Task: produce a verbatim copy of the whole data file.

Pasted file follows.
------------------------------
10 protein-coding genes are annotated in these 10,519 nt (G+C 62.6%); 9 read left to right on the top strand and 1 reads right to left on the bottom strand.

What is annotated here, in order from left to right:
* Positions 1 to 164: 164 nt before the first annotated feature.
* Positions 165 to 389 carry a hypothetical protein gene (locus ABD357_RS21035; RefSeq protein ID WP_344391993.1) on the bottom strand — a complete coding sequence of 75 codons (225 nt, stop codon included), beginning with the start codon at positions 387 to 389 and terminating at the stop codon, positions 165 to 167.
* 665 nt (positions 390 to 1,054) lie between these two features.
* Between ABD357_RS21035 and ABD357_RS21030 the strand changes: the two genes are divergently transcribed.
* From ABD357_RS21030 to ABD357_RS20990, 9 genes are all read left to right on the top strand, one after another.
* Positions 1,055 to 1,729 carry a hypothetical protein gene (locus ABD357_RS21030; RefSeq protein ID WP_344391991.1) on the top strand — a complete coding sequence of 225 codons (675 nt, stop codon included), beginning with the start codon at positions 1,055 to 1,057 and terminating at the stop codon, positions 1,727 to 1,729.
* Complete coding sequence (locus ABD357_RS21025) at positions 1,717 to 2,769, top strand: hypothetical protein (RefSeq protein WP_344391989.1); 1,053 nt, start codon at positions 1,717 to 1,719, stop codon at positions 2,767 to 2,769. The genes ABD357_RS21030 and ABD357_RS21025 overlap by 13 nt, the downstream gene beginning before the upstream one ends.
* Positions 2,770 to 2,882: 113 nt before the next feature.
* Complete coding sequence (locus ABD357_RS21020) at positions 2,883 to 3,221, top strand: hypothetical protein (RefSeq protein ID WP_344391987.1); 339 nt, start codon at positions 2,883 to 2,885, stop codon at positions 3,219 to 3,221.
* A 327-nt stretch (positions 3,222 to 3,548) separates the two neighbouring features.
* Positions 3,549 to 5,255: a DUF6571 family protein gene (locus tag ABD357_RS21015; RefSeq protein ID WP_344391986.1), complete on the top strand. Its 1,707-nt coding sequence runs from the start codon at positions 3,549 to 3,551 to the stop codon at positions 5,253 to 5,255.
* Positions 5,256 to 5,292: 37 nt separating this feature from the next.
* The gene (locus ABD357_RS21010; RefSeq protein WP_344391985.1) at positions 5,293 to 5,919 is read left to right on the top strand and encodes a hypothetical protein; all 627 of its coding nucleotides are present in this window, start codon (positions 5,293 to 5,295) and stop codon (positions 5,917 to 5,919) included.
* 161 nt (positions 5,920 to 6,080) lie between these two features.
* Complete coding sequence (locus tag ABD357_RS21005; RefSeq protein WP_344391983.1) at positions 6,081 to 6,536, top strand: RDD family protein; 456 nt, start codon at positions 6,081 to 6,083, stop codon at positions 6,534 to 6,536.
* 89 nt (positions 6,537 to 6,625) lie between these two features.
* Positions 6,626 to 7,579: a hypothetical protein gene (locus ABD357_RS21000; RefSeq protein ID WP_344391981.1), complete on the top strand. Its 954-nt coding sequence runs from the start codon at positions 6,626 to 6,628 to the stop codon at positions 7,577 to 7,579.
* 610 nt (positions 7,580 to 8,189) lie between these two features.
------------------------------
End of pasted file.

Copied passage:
10 protein-coding genes are annotated in these 10,519 nt (G+C 62.6%); 9 read left to right on the top strand and 1 reads right to left on the bottom strand.

What is annotated here, in order from left to right:
* Positions 1 to 164: 164 nt before the first annotated feature.
* Positions 165 to 389 carry a hypothetical protein gene (locus ABD357_RS21035; RefSeq protein ID WP_344391993.1) on the bottom strand — a complete coding sequence of 75 codons (225 nt, stop codon included), beginning with the start codon at positions 387 to 389 and terminating at the stop codon, positions 165 to 167.
* 665 nt (positions 390 to 1,054) lie between these two features.
* Between ABD357_RS21035 and ABD357_RS21030 the strand changes: the two genes are divergently transcribed.
* From ABD357_RS21030 to ABD357_RS20990, 9 genes are all read left to right on the top strand, one after another.
* Positions 1,055 to 1,729 carry a hypothetical protein gene (locus ABD357_RS21030; RefSeq protein ID WP_344391991.1) on the top strand — a complete coding sequence of 225 codons (675 nt, stop codon included), beginning with the start codon at positions 1,055 to 1,057 and terminating at the stop codon, positions 1,727 to 1,729.
* Complete coding sequence (locus ABD357_RS21025) at positions 1,717 to 2,769, top strand: hypothetical protein (RefSeq protein WP_344391989.1); 1,053 nt, start codon at positions 1,717 to 1,719, stop codon at positions 2,767 to 2,769. The genes ABD357_RS21030 and ABD357_RS21025 overlap by 13 nt, the downstream gene beginning before the upstream one ends.
* Positions 2,770 to 2,882: 113 nt before the next feature.
* Complete coding sequence (locus ABD357_RS21020) at positions 2,883 to 3,221, top strand: hypothetical protein (RefSeq protein ID WP_344391987.1); 339 nt, start codon at positions 2,883 to 2,885, stop codon at positions 3,219 to 3,221.
* A 327-nt stretch (positions 3,222 to 3,548) separates the two neighbouring features.
* Positions 3,549 to 5,255: a DUF6571 family protein gene (locus tag ABD357_RS21015; RefSeq protein ID WP_344391986.1), complete on the top strand. Its 1,707-nt coding sequence runs from the start codon at positions 3,549 to 3,551 to the stop codon at positions 5,253 to 5,255.
* Positions 5,256 to 5,292: 37 nt separating this feature from the next.
* The gene (locus ABD357_RS21010; RefSeq protein WP_344391985.1) at positions 5,293 to 5,919 is read left to right on the top strand and encodes a hypothetical protein; all 627 of its coding nucleotides are present in this window, start codon (positions 5,293 to 5,295) and stop codon (positions 5,917 to 5,919) included.
* 161 nt (positions 5,920 to 6,080) lie between these two features.
* Complete coding sequence (locus tag ABD357_RS21005; RefSeq protein WP_344391983.1) at positions 6,081 to 6,536, top strand: RDD family protein; 456 nt, start codon at positions 6,081 to 6,083, stop codon at positions 6,534 to 6,536.
* 89 nt (positions 6,537 to 6,625) lie between these two features.
* Positions 6,626 to 7,579: a hypothetical protein gene (locus ABD357_RS21000; RefSeq protein ID WP_344391981.1), complete on the top strand. Its 954-nt coding sequence runs from the start codon at positions 6,626 to 6,628 to the stop codon at positions 7,577 to 7,579.
* 610 nt (positions 7,580 to 8,189) lie between these two features.